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The emerging role of furin in neurodegenerative and neuropsychiatric diseases

Abstract

Furin is an important mammalian proprotein convertase that catalyzes the proteolytic maturation of a variety of prohormones and proproteins in the secretory pathway. In the brain, the substrates of furin include the proproteins of growth factors, receptors and enzymes. Emerging evidence, such as reduced FURIN mRNA expression in the brains of Alzheimer’s disease patients or schizophrenia patients, has implicated a crucial role of furin in the pathophysiology of neurodegenerative and neuropsychiatric diseases. Currently, compared to cancer and infectious diseases, the aberrant expression of furin and its pharmaceutical potentials in neurological diseases remain poorly understood. In this article, we provide an overview on the physiological roles of furin and its substrates in the brain, summarize the deregulation of furin expression and its effects in neurodegenerative and neuropsychiatric disorders, and discuss the implications and current approaches that target furin for therapeutic interventions. This review may expedite future studies to clarify the molecular mechanisms of furin deregulation and involvement in the pathogenesis of neurodegenerative and neuropsychiatric diseases, and to develop new diagnosis and treatment strategies for these diseases.

Introduction

Furin is the first proprotein convertase (PC) found in mammals in 1990 [1]. It catalyzes the proteolytic maturation of large numbers of prohormones and proproteins in the secretory pathway compartments [1,2,3]. The substrates of furin include hormones, cytokines, growth factors and enzymes, which play important roles in cell proliferation, anti-apoptosis, immunity and inflammation [1]. Furin also participates in the proteolytic processing of proteins in viruses and bacteria [4], such as the maturation of SARS-CoV-2 spike protein [5,6,7]. Thus, aberrant activity of furin has been found to be associated with a strikingly diverse range of pathological events, including cancer, cardiovascular disorders, infectious diseases and neurological diseases [4, 8,9,10]. Among these disorders, the role of furin in neurological diseases is the most poorly understood.

In the brain, the proprotein substrates cleaved by furin in vivo include precursors of growth factors such as brain-derived neurotrophic factor (BDNF) and nerve growth factor (NGF) [11, 12], α- and β-secretases [13, 14], multiple matrix metalloproteases (MMPs) [15, 16], and other enzymes and receptors [1, 17, 18]. Since these substrates play vital roles in neuronal survival, axon growth, dendritic development, synaptogenesis, neurodegeneration and inflammation [19,20,21,22], a stable activity of furin is crucial for maintaining the homeostasis of the central nervous system.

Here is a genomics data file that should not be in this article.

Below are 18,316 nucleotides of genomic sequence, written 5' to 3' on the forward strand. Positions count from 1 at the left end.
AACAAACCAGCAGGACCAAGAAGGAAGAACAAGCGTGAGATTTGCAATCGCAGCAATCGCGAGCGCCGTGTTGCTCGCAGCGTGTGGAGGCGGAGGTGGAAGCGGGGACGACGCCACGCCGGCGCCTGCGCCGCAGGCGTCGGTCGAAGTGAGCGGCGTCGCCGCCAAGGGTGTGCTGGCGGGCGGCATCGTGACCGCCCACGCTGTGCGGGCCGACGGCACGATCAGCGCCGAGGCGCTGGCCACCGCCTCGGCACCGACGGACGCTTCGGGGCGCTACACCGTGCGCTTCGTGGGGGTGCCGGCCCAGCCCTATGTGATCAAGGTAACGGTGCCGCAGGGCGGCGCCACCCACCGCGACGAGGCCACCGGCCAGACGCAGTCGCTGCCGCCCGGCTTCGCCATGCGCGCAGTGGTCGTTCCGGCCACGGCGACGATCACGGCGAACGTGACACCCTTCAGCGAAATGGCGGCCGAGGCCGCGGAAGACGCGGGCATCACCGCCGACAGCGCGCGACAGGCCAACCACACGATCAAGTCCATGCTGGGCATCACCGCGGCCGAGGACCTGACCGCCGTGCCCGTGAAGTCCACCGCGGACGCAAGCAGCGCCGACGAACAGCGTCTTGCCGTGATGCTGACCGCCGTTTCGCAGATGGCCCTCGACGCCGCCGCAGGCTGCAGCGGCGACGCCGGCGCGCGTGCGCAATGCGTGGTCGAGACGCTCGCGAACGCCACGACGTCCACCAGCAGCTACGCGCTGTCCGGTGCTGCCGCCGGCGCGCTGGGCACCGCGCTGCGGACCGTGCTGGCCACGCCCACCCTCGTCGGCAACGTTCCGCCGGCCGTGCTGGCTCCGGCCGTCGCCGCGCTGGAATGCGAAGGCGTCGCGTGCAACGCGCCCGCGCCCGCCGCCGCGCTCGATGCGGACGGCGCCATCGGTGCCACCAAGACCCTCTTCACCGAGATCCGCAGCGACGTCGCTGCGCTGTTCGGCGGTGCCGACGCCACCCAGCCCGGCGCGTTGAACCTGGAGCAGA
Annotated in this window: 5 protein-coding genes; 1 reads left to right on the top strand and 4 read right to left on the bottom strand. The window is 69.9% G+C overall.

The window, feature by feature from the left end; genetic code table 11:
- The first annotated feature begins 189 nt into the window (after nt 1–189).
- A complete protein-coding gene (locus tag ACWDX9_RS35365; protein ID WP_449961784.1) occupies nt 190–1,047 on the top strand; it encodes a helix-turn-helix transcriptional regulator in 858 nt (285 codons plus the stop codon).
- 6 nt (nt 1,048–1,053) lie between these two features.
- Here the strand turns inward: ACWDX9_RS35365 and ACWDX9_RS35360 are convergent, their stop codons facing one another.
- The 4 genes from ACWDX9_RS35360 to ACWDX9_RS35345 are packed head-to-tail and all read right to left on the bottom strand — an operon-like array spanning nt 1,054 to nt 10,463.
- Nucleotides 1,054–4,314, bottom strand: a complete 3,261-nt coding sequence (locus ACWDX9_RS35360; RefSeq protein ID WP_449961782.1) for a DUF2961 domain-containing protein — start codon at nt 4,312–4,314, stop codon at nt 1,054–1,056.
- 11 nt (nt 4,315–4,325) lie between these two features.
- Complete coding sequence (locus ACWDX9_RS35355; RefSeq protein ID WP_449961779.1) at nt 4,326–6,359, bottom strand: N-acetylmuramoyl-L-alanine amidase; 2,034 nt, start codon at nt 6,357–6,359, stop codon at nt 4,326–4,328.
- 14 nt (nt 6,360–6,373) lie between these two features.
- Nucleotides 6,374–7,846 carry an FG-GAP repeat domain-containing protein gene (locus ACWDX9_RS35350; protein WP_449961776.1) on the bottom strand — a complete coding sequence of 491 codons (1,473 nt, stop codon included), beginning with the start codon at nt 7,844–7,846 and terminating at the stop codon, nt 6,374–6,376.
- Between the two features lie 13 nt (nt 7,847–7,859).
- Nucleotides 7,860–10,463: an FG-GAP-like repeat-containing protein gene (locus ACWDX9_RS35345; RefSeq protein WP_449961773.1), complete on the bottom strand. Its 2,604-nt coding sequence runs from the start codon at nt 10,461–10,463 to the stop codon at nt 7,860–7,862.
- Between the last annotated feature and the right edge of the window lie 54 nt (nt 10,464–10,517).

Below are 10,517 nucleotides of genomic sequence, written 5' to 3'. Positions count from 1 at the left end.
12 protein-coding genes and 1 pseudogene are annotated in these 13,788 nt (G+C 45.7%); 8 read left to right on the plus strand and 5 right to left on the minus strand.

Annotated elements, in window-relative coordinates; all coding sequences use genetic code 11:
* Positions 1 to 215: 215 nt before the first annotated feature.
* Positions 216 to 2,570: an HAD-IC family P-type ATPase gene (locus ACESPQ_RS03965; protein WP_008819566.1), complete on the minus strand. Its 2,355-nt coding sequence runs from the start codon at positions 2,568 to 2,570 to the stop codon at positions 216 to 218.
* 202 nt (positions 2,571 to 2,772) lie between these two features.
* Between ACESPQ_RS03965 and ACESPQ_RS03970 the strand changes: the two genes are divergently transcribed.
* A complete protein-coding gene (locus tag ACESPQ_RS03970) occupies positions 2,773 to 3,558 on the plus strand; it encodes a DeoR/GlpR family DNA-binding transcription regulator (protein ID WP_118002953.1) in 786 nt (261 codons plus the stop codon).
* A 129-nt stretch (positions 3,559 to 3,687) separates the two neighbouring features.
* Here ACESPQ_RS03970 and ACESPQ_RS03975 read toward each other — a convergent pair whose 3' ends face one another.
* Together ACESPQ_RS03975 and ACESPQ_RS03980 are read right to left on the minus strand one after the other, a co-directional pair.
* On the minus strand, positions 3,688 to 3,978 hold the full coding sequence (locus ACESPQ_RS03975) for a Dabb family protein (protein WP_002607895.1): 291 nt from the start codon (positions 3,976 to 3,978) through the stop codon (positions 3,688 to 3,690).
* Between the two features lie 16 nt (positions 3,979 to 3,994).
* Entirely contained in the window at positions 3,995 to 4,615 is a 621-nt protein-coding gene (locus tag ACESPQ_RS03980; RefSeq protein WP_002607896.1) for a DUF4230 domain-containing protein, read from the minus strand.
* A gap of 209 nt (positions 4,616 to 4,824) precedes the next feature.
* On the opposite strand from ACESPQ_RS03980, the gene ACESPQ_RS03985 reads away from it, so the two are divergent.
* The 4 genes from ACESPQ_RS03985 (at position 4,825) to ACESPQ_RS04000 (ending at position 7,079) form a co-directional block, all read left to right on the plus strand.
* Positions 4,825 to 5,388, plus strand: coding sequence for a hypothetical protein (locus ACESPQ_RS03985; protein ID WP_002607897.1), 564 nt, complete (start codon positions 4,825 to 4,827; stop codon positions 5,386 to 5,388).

A growing body of evidence has suggested that alterations of furin expression and abnormal cleavage of its substrates contribute to the pathophysiological mechanisms of neurodegenerative and neuropsychiatric diseases. Reduced expression of FURIN mRNA has been found in the brains of Alzheimer’s disease (AD) patients [13], and decreased protein levels of furin are found in the cortex of AD mice [23]. The FURIN mRNA expression is decreased in the prefrontal cortex of schizophrenia (SCZ) patients [24], whereas increased protein levels of furin are found in the temporal cortex of epilepsy patients [25]. Moreover, studies have also shown that increasing furin expression in the mouse brain enhances BDNF maturation and promotes dendritic spine density and memory in transgenic mice [26], and that inhibiting furin expression reduces the spontaneous rhythmic electrical activity of cerebral neurons and suppresses epileptic seizure activity in epileptic mice [25]. These findings indicate the involvement of furin dysregulation in these neurological disorders, leading to increased interest in furin as a potential biomarker for diagnosis of or as a therapeutic target for treatment of neurological disorders.

In this review, we present an overview on the physiological roles of furin in the brain and deregulations of furin expression and its substrates in neurodegenerative and neuropsychiatric disorders, such as AD, Parkinson’s disease (PD), epilepsy, cerebral ischemia, SCZ and depression. We further discuss the implications of these findings and current approaches that target furin for therapeutic interventions.

Overview of furin

Gene structure and transcription of FURIN